The orange on the seder plate is a newer tradition in the Passover seder, which especially speaks of the balance between the old and the new. This tradition has come to symbolize for some feminism and the equality of women in Judaism.
I remember the first time my aunt put an orange on the seder plate. I think I was in rabbinical school at the time, and it was a powerful symbol, as we perceived at the time, of women in the rabbinate. I was extremely appreciative of the gesture at the time—and that my family was embracing the idea (and not just when I insisted on my parents putting one there when the seder was at our house). And I’ve come to be increasingly appreciative of the orange on the seder plate, even as I’ve learned more about how it came to be—and what it truly symbolizes.
The story, though, is not as we first heard it. The actual tale, from Susannah Heschel’s point of view, comes from an experience she had at Oberlin College in the 1980’s, where she was shown an early feminist Haggadah which suggested including a crust of bread on the seder plate, as a sign of solidarity with Jewish lesbians. She changed the tradition to an orange—symbolizing the fruitfulness of Jewish life when all are included and contribute to the community—and also the pits of hate that should be spit out. She broadened the definition to include all who are marginalized in Jewish life. To her, the crust of bread implied that those who were other were somehow chameitz—that they violated the spirit of Judaism like bread is forbidden on Pesach.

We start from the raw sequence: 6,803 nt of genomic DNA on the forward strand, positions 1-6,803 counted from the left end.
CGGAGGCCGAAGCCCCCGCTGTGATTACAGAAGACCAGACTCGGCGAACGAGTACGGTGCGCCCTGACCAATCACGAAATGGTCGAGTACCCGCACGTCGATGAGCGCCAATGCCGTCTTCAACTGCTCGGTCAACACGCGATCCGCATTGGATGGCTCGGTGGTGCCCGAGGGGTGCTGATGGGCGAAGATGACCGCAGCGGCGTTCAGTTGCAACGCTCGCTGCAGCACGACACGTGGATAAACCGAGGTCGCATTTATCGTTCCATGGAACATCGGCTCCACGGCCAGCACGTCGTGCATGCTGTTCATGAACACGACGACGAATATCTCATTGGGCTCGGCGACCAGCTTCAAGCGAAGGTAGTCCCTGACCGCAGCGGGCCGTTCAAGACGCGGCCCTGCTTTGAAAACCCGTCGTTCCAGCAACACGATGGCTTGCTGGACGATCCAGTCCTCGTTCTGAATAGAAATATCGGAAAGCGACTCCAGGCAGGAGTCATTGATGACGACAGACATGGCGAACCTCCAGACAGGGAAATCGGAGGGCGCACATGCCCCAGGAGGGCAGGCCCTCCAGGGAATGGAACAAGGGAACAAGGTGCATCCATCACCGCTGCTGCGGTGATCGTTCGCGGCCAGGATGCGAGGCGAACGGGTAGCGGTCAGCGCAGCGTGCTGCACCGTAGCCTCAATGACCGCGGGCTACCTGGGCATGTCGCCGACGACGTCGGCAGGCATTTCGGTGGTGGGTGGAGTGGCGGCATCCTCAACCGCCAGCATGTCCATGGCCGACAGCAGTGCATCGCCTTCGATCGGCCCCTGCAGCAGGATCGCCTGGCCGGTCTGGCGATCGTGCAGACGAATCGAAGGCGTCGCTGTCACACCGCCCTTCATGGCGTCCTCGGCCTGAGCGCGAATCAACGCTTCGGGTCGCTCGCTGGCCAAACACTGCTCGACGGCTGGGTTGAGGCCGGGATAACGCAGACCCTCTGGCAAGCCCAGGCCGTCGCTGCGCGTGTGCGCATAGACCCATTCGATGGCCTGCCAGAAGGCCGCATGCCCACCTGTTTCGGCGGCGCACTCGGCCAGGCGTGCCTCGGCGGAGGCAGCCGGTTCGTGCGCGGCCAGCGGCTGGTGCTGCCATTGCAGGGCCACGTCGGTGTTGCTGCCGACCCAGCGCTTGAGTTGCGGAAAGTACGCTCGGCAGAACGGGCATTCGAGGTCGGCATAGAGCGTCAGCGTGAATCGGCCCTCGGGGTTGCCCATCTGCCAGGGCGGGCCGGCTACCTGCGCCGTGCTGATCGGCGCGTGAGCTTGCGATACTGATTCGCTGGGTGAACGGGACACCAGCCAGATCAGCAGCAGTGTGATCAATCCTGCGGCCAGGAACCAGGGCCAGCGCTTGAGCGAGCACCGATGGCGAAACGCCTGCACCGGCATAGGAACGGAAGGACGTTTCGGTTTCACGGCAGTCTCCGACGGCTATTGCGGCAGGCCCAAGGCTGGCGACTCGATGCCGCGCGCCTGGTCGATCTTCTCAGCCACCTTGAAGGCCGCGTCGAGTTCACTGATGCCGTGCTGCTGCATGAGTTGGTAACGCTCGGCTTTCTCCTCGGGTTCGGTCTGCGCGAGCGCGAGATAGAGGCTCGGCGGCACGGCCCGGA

Over time, the story itself transformed into the legend of a women speaking in Florida, at which a man heckled from the audience, saying, “A woman belongs on the bimah as much as an orange on the seder plate.”
As Heschel reflects, “A woman’s words are attributed to a man, and the affirmation of lesbians and gay men is erased. Isn’t that precisely what’s happened over the centuries to women’s ideas?”
But the story of this story gets even more interesting—the women who wrote that Haggadah at Oberlin wrote recently about their version, in which they shared that they had never put the bread on the seder plate.
Instead, they took the crust of bread concept from a short story, and transformed it into leaving a blank space on the seder plate, “A Makom (place) on our seder plate for all who have been condemned and excluded because of fear or ignorance.”
In Heschel’s telling of the story, the act of the students was erased, even in an act of attempting to be inclusive. And so this orange becomes a symbol of those who have been erased…and also the idea of how stories change over time…a symbol, perhaps, of the very idea of the balance of our sacred obligation not to change and that which demands change.
Rabbi Elisa Koppel serves Congregation Beth Emeth in Wilmington, DE.